Jul 7, 2021 | Press & Media

Howard Freeman, MD, Fortis DPC claims lack of education is seeing an uprise in levels of NHS data breaches

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Howard Freeman has over 30 years expertise in Cyber Security and Compliance and has supported big corporates as well as SMEs on the challenges around data compliance and GDPR serving domestic and international clients, across Europe, the USA, Australasia, South America, South Africa and beyond.

“The NHS has always had data breaches which have mostly been minor and therefore not publicly reported. However, the ICO reporting that the three and a half thousand health care breaches in the last two years were mainly from within the NHS, is alarming. The private sector is not much better, as we see every day, as many clinics and practices don’t really understand the full responsibilities they have to clients and for compliance to the GDPR. Most still believe that a Privacy Notice on their web site and registering with the ICO is sufficient for compliance. Nothing could be further from the truth, and it is this lack of education that is causing high levels of breaches.

“Despite this major problem the Government saw fit to announce the GP DPR (General Practice Data for planning and research). Sounding not unlike the GDPR, was this new acronym designed to confuse or perhaps to draw attention to the data protection regulation? It seems unlikely. Thankfully, the Government has now put this project on hold. The 866 incidents of the last year to March 2021, clearly demonstrates that the NHS is in no position to engage in a major data management initiative. The NHS should stop the leaks and breaches prior to starting this major project.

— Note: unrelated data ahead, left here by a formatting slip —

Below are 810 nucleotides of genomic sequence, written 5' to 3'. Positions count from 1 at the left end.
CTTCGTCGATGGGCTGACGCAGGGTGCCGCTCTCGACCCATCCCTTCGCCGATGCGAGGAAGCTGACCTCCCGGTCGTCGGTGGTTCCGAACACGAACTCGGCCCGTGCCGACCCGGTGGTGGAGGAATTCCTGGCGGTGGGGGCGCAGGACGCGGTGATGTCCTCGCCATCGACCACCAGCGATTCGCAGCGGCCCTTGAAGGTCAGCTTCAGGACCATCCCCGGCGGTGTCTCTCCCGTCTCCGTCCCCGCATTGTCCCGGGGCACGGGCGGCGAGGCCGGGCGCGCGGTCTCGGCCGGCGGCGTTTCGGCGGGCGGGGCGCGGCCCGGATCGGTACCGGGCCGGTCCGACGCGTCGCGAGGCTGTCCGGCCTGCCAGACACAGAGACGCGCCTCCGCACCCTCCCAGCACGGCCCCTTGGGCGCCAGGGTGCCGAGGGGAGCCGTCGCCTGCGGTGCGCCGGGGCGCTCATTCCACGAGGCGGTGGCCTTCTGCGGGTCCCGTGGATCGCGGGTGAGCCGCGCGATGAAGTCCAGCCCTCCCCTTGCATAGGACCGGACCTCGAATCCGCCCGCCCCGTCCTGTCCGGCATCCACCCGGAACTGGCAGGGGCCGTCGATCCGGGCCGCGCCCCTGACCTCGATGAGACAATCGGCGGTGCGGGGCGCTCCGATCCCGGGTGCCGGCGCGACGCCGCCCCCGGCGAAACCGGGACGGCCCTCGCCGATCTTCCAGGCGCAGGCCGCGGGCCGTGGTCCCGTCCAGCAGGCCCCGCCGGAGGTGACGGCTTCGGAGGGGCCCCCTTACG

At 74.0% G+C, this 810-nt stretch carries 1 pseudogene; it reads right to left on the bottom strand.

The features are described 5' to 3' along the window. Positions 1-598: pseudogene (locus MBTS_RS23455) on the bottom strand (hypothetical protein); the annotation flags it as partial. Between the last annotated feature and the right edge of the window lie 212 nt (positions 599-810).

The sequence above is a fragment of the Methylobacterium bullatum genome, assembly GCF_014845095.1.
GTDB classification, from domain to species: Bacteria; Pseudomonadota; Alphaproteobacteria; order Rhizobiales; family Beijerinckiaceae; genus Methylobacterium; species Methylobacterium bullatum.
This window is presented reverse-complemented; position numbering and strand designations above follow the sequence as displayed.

“The 456 instances where data was sent to the wrong recipient is particularly alarming. Whilst little information relating to the detail behind these errors has been made available, one can only imagine the reasons for this. The NHS is hugely overworked, and the pandemic has not helped this situation. Staff may have been rushing to meet deadlines and mistakes can be made. Loss of paperwork and computing devices is unacceptable and needs investigation. The loss of devices represents an increased cost to the already overstretched NHS budget. An understanding of how and why this is happening needs to be found. 

“The 225 cases where data was stolen, lost or left in a non-secure location suggests lack of training and the failure to create a data secure culture, even in a high intensity environment, is of great concern.

“Such mistakes have had serious consequences for the victims which is unforgivable. However, valuable NHS money is then being paid to the victims not to mention legal fees in the form of compensation. Taxpayers don’t pay the NHS for compensation and legal fees; they pay for healthcare and hospitals. With GP’s saying they will opt out all of their patients from the GP DPR and the project likely to get underway in September, the NHS must repair its internal data management before embarking on this exercise.

“When it comes to using health information there are particular safeguards that must be put in place to protect people’s privacy and the success of any project will rely on people trusting and having confidence in how their personal data will be used. There seems to be a serious problem inside the some of our largest institutions”.

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